ILR # 161662
Bolivian Black Hawk x Sapphire II
click on the photo to see more pictures of Gold'n Hawk on ipernity
Gold’n Hawk stood 44" at the withers and typically ran around 325 pounds of fast-moving muscle and bone.
Hawk was working and playing with both Gwen and Jim, and we all looked forward to many years of mutual fun on the trail. Hawk’s unusually long stride coupled with his uncommon strength (not to mention his love of “getting out” and inate unflappability) made him a natural choice for a harness llama, but things did not work out that way. Gold'n Hawk died unexpectedly of extensive mysterious intestinal lesions despite OSU-VTH's heroic efforts to save him.
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We first saw Gold’n Hawk at a llama show (he did not attend many; it was a lucky coincidence for us) and were impressed by many of his physical attributes: Heavy bone, short and coarse standard classic coat, sensible disposition (despite being a young and hormonal stud), phenomenal muscling, and huge reaching stride. We later scrutinized him carefully at his home, including walking him up and down an extremely steep grade side-by-side with Ranger Dusty. The end result at the time was that we purchased a breeding for Lost Creek Ranger Olallie. We both knew that Hawk’s sire was only a partial shedder (a trait inherited from Hawk’s paternal grandsire, a partially-shedding Bolivian import) and that the otherwise pure classic lines on his dam’s side did not cancel out any recessive and undesirable nonshedding traits inherited from his sire. Indeed, Lost Creek Ranger Skaikeek (the result of that breeding) was a remarkable both physically and mentally … and with his grandsire’s partially-shedding longer coat.
We had yet to find any other llama with Hawk’s physique, let alone one who throws it consistently and bought a shedding, short-coated daughter, Eagle’s Nest Graehawke. When Sharron Griffith of Eagle’s Nest Llamas let us know that she was drastically downsizing her small herd, we only hesitated momentarily (to weigh the practicalities of another stud on the farm!) before telling her, YES, we really wanted to have Gold’n Hawk.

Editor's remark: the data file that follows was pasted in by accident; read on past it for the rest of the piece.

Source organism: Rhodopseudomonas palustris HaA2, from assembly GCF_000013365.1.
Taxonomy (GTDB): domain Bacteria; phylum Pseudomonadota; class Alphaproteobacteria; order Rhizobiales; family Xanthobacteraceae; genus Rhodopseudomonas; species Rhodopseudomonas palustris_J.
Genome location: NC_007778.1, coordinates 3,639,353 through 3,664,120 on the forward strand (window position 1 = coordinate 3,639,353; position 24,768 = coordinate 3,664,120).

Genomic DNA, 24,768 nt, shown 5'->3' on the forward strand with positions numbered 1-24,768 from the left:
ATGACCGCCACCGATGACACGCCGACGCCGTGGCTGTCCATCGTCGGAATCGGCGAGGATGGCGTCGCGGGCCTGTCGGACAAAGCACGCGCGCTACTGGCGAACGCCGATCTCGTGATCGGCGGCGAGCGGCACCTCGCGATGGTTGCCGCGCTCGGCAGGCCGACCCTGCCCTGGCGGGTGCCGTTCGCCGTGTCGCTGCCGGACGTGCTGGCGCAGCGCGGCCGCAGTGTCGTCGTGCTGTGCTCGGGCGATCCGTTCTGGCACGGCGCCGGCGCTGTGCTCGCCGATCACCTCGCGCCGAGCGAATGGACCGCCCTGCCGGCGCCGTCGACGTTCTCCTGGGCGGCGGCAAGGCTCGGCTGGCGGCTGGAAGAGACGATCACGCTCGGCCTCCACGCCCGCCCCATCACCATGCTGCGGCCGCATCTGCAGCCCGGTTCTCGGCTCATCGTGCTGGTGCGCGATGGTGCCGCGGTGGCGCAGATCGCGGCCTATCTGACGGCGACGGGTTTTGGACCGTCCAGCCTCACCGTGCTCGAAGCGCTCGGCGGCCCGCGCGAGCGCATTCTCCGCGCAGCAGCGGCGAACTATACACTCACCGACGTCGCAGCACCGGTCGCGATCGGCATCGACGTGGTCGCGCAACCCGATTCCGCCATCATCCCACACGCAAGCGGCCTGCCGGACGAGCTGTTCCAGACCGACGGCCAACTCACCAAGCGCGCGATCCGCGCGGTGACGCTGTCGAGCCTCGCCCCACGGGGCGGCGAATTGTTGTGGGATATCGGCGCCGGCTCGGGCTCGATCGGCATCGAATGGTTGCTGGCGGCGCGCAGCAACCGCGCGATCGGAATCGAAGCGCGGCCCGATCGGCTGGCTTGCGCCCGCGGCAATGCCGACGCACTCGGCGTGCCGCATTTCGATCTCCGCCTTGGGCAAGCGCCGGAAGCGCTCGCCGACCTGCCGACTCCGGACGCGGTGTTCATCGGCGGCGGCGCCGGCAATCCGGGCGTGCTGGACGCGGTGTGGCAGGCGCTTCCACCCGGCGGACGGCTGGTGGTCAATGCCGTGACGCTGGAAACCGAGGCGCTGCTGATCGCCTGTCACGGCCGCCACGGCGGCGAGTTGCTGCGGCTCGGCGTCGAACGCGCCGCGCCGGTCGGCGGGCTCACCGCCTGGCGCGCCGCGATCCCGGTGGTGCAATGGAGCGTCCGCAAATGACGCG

Gold’n Hawk completed three Master level trials towards PLTA certifications before his death. All three were complete speedily and handily, without any prior conditioning other than weight control at home. Hawk would have entered (and, obviously, completed) a fourth trial during 2010, but his huge reaching stride caused him to accidentally step on his out-of-shape handler (Gwen) on an uphill grade at the first double trial, and ... no handler, no trial. (As a result, however, conversation at "base camp" during that second trial resulted in several of Hawk's offspring — then still residing with breeder Sharron Griffith in California — finding a good home with the Burns Llama Trailblazers, so in the end, it was a very good thing for all.) There is no doubt amongst any who hiked with him that Hawk would have earned "PLTA Extreme" certification with ease.
A very representative photo of Gold’n Hawk, taken at his previous home, is used as an example of “unathletic” conformation by the NACA screening group; they teach that the photo clearly shows a llama that is short-strided and NOT capable of endurance nor moving out on hills (wow, would we ever have liked to put a few of those know-it-alls in front of Hawk on an extended uphill grade!!!).
Cria coats fade much more than adult coats, especially the underwool, which is initially exposed until the guard hair lengthens and finally completely covers it. At weaning, Hawk’s dun (grey-brown) baby coat had faded to a soft golden color … hence his registered name. Any gold in his adult dark dun coat was limited to guard hair highlights, but he was a truly “golden” animal in many other ways.